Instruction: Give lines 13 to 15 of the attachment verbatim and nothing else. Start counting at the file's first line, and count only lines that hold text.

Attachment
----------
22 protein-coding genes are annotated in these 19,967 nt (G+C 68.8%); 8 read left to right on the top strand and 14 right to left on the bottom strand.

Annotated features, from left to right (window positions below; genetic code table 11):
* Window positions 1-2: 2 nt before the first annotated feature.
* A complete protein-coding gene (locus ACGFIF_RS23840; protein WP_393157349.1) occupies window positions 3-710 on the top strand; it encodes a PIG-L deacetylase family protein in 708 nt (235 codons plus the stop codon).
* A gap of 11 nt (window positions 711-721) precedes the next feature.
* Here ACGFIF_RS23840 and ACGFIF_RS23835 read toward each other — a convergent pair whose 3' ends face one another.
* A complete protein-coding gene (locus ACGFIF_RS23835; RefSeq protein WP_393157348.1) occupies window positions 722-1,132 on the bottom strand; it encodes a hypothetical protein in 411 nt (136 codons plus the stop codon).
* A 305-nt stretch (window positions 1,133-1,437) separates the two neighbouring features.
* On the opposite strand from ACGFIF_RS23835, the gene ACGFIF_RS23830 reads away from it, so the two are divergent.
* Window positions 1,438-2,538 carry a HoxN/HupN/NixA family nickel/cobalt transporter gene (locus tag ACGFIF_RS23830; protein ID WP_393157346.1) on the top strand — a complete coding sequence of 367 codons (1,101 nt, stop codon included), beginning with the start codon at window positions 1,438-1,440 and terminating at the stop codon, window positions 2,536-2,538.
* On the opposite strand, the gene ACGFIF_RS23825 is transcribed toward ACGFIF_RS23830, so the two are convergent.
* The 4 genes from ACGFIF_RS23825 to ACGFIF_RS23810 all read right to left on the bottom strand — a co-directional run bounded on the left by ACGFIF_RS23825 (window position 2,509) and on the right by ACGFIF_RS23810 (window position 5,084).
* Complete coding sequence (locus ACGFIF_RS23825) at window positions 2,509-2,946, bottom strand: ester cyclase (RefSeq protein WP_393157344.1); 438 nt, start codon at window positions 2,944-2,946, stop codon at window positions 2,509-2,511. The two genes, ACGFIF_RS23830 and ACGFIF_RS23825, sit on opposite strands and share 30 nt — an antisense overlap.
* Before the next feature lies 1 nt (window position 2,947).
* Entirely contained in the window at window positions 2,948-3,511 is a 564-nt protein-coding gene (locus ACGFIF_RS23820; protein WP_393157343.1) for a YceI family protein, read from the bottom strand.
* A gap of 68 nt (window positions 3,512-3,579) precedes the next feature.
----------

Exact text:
* Complete coding sequence (locus ACGFIF_RS23825) at window positions 2,509-2,946, bottom strand: ester cyclase (RefSeq protein WP_393157344.1); 438 nt, start codon at window positions 2,944-2,946, stop codon at window positions 2,509-2,511. The two genes, ACGFIF_RS23830 and ACGFIF_RS23825, sit on opposite strands and share 30 nt — an antisense overlap.
* Before the next feature lies 1 nt (window position 2,947).
* Entirely contained in the window at window positions 2,948-3,511 is a 564-nt protein-coding gene (locus ACGFIF_RS23820; protein WP_393157343.1) for a YceI family protein, read from the bottom strand.